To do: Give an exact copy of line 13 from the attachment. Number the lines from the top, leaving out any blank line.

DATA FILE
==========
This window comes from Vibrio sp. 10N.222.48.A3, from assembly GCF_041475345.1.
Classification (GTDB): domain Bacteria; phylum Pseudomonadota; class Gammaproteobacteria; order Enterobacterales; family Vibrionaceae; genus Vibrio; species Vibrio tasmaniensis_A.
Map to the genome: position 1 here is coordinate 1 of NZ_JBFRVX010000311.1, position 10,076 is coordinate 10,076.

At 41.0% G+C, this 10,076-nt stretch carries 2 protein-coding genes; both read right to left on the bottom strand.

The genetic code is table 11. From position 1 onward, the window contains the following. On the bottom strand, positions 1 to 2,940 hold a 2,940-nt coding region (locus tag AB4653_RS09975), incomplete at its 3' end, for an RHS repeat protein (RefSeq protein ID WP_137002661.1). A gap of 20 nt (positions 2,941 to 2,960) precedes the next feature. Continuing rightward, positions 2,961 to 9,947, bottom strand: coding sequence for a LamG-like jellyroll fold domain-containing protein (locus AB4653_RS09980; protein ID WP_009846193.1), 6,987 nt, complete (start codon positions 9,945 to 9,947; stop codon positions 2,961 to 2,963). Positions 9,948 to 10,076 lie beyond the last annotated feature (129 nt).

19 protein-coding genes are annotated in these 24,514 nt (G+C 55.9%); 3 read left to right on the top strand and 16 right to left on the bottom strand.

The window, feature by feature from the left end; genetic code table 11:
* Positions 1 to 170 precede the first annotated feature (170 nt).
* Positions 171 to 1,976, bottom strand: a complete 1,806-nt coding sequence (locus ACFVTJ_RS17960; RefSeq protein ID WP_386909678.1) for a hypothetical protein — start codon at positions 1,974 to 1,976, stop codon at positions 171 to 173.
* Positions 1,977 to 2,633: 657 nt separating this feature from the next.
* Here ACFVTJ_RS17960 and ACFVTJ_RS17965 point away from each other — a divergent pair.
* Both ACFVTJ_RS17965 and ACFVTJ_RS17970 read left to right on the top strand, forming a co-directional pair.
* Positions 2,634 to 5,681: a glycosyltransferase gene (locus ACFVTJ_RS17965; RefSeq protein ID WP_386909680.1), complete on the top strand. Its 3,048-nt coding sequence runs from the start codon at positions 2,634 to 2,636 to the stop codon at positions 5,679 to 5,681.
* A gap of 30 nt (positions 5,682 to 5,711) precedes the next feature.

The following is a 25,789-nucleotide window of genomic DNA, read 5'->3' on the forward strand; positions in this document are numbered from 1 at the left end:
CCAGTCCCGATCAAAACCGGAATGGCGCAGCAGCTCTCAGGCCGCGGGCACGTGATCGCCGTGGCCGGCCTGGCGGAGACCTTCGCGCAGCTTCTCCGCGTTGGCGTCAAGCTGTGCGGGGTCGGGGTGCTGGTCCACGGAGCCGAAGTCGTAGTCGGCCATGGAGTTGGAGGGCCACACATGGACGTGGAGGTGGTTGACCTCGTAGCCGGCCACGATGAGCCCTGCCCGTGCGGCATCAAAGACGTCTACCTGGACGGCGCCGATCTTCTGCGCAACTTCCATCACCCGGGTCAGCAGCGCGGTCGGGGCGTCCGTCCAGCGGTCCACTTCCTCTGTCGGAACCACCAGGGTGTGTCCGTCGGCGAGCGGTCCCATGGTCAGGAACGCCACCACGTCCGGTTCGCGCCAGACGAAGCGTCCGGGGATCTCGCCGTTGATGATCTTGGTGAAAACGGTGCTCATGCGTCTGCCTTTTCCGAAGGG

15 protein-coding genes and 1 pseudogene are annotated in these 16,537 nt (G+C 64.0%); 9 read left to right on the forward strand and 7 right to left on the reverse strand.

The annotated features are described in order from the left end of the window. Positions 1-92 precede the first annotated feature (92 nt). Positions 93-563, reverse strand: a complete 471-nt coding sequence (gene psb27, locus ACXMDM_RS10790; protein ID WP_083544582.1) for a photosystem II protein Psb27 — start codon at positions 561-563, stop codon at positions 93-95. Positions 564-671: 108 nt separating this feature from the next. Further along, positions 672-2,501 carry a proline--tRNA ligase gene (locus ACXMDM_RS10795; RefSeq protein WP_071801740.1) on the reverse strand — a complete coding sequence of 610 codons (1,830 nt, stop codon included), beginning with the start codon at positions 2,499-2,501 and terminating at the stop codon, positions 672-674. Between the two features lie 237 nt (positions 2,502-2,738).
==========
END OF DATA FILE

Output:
* Positions 2,634 to 5,681: a glycosyltransferase gene (locus ACFVTJ_RS17965; RefSeq protein ID WP_386909680.1), complete on the top strand. Its 3,048-nt coding sequence runs from the start codon at positions 2,634 to 2,636 to the stop codon at positions 5,679 to 5,681.